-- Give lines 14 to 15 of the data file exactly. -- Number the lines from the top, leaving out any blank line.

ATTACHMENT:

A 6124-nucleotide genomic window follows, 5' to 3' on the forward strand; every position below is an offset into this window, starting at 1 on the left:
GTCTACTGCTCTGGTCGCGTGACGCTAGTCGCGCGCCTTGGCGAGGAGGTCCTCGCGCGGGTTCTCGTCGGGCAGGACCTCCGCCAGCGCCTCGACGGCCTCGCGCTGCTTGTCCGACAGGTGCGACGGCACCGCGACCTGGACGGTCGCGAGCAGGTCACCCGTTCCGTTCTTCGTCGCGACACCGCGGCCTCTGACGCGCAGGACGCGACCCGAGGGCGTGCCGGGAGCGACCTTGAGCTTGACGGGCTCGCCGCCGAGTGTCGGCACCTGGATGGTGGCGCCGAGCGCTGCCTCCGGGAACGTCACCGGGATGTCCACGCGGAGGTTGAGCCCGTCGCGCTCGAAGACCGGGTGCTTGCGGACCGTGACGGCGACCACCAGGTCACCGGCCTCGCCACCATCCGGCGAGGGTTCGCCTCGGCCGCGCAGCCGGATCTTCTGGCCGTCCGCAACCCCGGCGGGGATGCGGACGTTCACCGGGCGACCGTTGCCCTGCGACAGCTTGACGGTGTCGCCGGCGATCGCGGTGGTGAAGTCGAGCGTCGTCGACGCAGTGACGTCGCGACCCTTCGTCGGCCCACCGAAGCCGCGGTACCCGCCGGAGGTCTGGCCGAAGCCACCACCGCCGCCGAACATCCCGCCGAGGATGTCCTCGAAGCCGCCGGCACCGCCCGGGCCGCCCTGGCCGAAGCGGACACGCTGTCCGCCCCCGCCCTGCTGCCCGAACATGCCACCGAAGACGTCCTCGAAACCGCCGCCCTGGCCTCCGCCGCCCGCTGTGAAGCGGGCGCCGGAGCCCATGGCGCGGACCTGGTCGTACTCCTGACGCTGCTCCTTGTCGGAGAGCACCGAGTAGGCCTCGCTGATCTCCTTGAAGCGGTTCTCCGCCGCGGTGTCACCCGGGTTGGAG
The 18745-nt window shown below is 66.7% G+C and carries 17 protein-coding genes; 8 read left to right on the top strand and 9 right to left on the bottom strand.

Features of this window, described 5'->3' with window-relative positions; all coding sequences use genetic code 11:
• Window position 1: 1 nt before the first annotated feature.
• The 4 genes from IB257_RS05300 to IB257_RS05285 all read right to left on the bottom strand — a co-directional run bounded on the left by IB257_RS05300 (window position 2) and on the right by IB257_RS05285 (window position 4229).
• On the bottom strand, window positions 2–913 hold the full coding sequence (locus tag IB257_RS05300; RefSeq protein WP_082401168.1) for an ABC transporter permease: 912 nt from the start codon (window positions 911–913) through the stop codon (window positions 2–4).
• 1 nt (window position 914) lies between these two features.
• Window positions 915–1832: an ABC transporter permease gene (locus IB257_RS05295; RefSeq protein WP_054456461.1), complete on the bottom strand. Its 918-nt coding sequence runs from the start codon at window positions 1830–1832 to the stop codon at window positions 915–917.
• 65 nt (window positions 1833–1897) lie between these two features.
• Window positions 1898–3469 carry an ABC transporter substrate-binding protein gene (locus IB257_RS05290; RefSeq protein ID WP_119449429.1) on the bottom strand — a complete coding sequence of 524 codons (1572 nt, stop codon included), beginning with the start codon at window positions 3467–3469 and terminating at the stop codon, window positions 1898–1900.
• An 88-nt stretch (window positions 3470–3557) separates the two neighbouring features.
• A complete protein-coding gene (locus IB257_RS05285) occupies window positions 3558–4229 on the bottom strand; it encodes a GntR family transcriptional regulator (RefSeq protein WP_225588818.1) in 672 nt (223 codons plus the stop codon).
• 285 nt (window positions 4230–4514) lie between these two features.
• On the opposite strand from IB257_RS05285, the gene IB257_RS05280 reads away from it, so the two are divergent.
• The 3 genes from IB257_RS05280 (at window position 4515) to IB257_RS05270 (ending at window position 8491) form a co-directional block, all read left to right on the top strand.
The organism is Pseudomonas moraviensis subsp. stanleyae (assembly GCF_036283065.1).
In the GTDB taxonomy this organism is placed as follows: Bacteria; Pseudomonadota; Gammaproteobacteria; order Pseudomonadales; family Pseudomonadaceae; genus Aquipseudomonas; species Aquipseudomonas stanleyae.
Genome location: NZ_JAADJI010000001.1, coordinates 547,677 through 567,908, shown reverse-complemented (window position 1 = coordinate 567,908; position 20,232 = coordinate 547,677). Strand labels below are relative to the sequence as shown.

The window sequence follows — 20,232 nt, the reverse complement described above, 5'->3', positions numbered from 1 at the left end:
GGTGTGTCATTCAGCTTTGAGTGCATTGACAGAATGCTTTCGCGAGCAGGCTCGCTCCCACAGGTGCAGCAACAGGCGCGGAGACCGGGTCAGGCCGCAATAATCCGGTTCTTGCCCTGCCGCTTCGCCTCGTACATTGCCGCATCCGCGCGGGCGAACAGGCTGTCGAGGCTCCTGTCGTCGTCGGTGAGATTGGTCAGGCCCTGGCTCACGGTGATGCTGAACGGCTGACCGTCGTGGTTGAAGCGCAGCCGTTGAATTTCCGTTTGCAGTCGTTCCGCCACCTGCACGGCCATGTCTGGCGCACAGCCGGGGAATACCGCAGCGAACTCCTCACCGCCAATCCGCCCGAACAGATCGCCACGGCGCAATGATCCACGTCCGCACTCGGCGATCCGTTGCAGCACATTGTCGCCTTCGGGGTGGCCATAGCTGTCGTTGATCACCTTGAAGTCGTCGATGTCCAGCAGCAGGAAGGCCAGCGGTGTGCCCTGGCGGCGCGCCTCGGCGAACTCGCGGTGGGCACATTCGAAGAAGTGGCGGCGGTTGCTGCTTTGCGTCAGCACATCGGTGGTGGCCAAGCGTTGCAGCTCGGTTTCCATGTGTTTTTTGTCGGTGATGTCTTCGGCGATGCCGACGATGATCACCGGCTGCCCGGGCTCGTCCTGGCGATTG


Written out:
• 285 nt (window positions 4230–4514) lie between these two features.
• On the opposite strand from IB257_RS05285, the gene IB257_RS05280 reads away from it, so the two are divergent.